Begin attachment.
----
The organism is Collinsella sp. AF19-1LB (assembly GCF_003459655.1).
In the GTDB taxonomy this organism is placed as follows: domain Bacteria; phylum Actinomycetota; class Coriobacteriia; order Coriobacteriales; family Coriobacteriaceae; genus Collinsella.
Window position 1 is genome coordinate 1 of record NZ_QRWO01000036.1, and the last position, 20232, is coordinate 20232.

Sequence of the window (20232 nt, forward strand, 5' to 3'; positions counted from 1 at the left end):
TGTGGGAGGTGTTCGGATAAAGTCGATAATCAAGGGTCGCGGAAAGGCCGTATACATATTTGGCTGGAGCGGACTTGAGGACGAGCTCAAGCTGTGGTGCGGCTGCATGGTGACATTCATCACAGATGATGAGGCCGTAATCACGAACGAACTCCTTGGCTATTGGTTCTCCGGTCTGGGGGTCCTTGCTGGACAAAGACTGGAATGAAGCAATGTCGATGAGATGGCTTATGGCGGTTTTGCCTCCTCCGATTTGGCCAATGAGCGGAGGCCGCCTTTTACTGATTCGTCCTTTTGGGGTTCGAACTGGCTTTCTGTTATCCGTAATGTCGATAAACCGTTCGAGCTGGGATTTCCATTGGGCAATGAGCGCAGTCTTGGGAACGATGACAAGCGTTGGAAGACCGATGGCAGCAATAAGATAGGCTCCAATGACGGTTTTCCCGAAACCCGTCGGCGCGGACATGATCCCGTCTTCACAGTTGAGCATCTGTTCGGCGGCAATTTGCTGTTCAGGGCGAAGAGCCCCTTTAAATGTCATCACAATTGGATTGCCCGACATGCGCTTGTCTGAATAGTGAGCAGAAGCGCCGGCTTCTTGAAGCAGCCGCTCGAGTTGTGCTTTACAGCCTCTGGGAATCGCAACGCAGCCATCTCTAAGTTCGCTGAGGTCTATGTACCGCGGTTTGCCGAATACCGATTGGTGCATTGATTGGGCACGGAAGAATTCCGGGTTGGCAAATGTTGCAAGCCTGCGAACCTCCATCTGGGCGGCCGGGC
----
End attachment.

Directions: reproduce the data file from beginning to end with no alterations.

The organism is Collinsella sp. AF19-1LB (assembly GCF_003459655.1).
In the GTDB taxonomy this organism is placed as follows: domain Bacteria; phylum Actinomycetota; class Coriobacteriia; order Coriobacteriales; family Coriobacteriaceae; genus Collinsella.
Window position 1 is genome coordinate 1 of record NZ_QRWO01000036.1, and the last position, 20232, is coordinate 20232.

Sequence of the window (20232 nt, forward strand, 5' to 3'; positions counted from 1 at the left end):
TGTGGGAGGTGTTCGGATAAAGTCGATAATCAAGGGTCGCGGAAAGGCCGTATACATATTTGGCTGGAGCGGACTTGAGGACGAGCTCAAGCTGTGGTGCGGCTGCATGGTGACATTCATCACAGATGATGAGGCCGTAATCACGAACGAACTCCTTGGCTATTGGTTCTCCGGTCTGGGGGTCCTTGCTGGACAAAGACTGGAATGAAGCAATGTCGATGAGATGGCTTATGGCGGTTTTGCCTCCTCCGATTTGGCCAATGAGCGGAGGCCGCCTTTTACTGATTCGTCCTTTTGGGGTTCGAACTGGCTTTCTGTTATCCGTAATGTCGATAAACCGTTCGAGCTGGGATTTCCATTGGGCAATGAGCGCAGTCTTGGGAACGATGACAAGCGTTGGAAGACCGATGGCAGCAATAAGATAGGCTCCAATGACGGTTTTCCCGAAACCCGTCGGCGCGGACATGATCCCGTCTTCACAGTTGAGCATCTGTTCGGCGGCAATTTGCTGTTCAGGGCGAAGAGCCCCTTTAAATGTCATCACAATTGGATTGCCCGACATGCGCTTGTCTGAATAGTGAGCAGAAGCGCCGGCTTCTTGAAGCAGCCGCTCGAGTTGTGCTTTACAGCCTCTGGGAATCGCAACGCAGCCATCTCTAAGTTCGCTGAGGTCTATGTACCGCGGTTTGCCGAATACCGATTGGTGCATTGATTGGGCACGGAAGAATTCCGGGTTGGCAAATGTTGCAAGCCTGCGAACCTCCATCTGGGCGGCCGGGC